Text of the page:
In One Kentucky Community, Dogs Rule—Literally

Wilbur garnered the most votes in the history of the Rabbit Hash mayoral contest, raising more than $13,000 for the nonprofit historical society.

Wilbur garnered the most votes in the history of the Rabbit Hash mayoral contest, raising more than $13,000 for the nonprofit historical society. Amy Noland

 

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Wilbur, a 6-month-old French bulldog, is the latest canine mayor of Rabbit Hash, an unincorporated community in Kentucky that's been led by dogs since the late 1990s.

Ballots are still being counted in some states, but in a mayoral race in a tiny Kentucky community, the people have spoken—decisively.

Or dog-cisively, you might say.

Wilbur, a 6-month-old French bulldog, was named mayor of Rabbit Hash, an unincorporated historic community in Boone County, just south of Cincinnati. The big-eared pup garnered 13,343 votes out of a total 22,985 ballots, both the highest totals ever recorded for the mayoral race, which serves as a fundraiser for the Rabbit Hash Historical Society and has placed a dog in office in every election since 1998.

Wilbur at the Rabbit Hash General Store (courtesy Amy Noland)

“When the historical society started this, they knew that in any election, whoever has the most money’s going to win—so they just decided to be completely up front and make people pay to vote,” said Bobbi Kayser, president of the nonprofit historical society, which owns and maintains all of the community’s 12 buildings. “It’s one dollar per vote, and we encourage voting often and voting early.”

Anyone—“biped, triped or quadruped”—can enter the mayoral race “as long as they can chase a rabbit from their home to the center of Rabbit Hash in one hour’s time,” Kayser said. Voters can cast ballots online or in person at local shops, and voting is open to anyone, anywhere, as long as they’re willing to pay a dollar. There’s no age limit or breed restrictions for candidates, though each mayor serves four years at a time, a change made after Goofy, Rabbit Hash’s first dog mayor, had to be put to sleep just three years into what was supposed to be a life term.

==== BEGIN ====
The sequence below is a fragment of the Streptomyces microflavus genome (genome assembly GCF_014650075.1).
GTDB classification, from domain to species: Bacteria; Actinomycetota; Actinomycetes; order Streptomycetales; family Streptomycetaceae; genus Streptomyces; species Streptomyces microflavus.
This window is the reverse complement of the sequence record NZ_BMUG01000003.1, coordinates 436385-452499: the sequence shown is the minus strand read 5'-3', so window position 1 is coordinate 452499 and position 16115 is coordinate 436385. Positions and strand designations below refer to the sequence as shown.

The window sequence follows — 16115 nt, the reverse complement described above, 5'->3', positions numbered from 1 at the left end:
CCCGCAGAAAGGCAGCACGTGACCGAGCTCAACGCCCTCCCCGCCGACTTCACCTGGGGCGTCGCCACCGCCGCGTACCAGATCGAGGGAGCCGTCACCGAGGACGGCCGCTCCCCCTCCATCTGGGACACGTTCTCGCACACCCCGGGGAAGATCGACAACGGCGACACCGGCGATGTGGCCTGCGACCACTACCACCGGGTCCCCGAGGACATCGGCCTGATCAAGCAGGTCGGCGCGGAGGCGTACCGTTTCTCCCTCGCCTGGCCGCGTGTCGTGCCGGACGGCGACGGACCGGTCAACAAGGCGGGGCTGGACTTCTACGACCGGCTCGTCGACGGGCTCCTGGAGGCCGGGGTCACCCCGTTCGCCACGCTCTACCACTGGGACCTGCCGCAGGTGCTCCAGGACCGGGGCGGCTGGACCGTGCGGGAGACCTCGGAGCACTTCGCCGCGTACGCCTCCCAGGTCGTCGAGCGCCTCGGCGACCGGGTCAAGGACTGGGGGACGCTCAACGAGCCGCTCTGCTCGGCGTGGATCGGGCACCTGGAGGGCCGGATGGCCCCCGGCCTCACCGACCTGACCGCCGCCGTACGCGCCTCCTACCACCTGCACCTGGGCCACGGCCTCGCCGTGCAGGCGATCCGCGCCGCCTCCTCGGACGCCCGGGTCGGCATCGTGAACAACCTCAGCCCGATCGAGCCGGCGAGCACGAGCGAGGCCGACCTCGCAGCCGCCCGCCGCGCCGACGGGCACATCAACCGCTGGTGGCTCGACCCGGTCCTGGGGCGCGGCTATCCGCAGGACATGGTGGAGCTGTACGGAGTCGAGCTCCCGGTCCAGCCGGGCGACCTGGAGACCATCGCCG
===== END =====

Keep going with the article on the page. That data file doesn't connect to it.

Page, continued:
“We honestly thought we were going to start a worldwide trend of euthanizing public officials,” Kayser said. “We really aren’t sure why that didn’t take off.”

At just 6 months old, Wilbur is the youngest mayor in Rabbit Hash history, but is fully capable of fulfilling the duties of his elected office, according to Amy Noland, his owner and campaign manager.

“His duties are to nap, get belly rubs, and really just hang out in Rabbit Hash, especially during special events and on weekends,” she said. “He’ll continue to fundraise for the town as well.”

Noland, a lifelong Kentucky resident who lives about 6 miles from Rabbit Hash, decided to place Wilbur on the ballot after growing frustrated with the partisan sniping that dominated national politics while people struggled during the coronavirus pandemic. Dogs, she thought, could do this better than people.

“I just wanted to take the human element out of politics and make it fun,” she said. “I wanted it to be fun, and funny, and just positive. Wilbur is so cute and squishy, and I thought maybe he would be good at it.”

Wilbur’s platform centered on hearing the concerns of constituents. His campaign slogan was, “Vote For Wilbur: He’s All Ears,” because, as a French bulldog, “he has humongous ears,” Noland said. “We just wanted people to know that he’d listen to whatever they had to say, good or bad, and support them no matter what.”

Wilbur campaigned mainly on social media but also held a few socially distanced in-person rallies in Rabbit Hash, including a Jeep meet-up that drew about 50 cars. It was enough to push him to victory, unseating incumbent Mayor Brynneth Paltrow, a rescued pit bull, and at least 15 other candidates—12 dogs, one human, a dead cat, and a donkey. (Stella, the cat, was alive when the race started, Kayser said, while Higgins, the donkey, has run in every single election and believes he’s the incumbent.)

Paltrow has not formally conceded the race or issued a statement on her defeat, but unlike certain two-legged politicians, there’s no bad blood between the lame-duck mayor and the mayor-elect, Noland said.

“They’ve met several times, they are friends, so they don’t hold any grudges or anything like that,” she said. “They go to the same vet. They’re buddies.”

Kate Elizabeth Queram is a staff correspondent at Route Fifty and is based in Washington, D.C.

NEXT STORY: State and Local Leaders Tapped to Assist With Biden Transition

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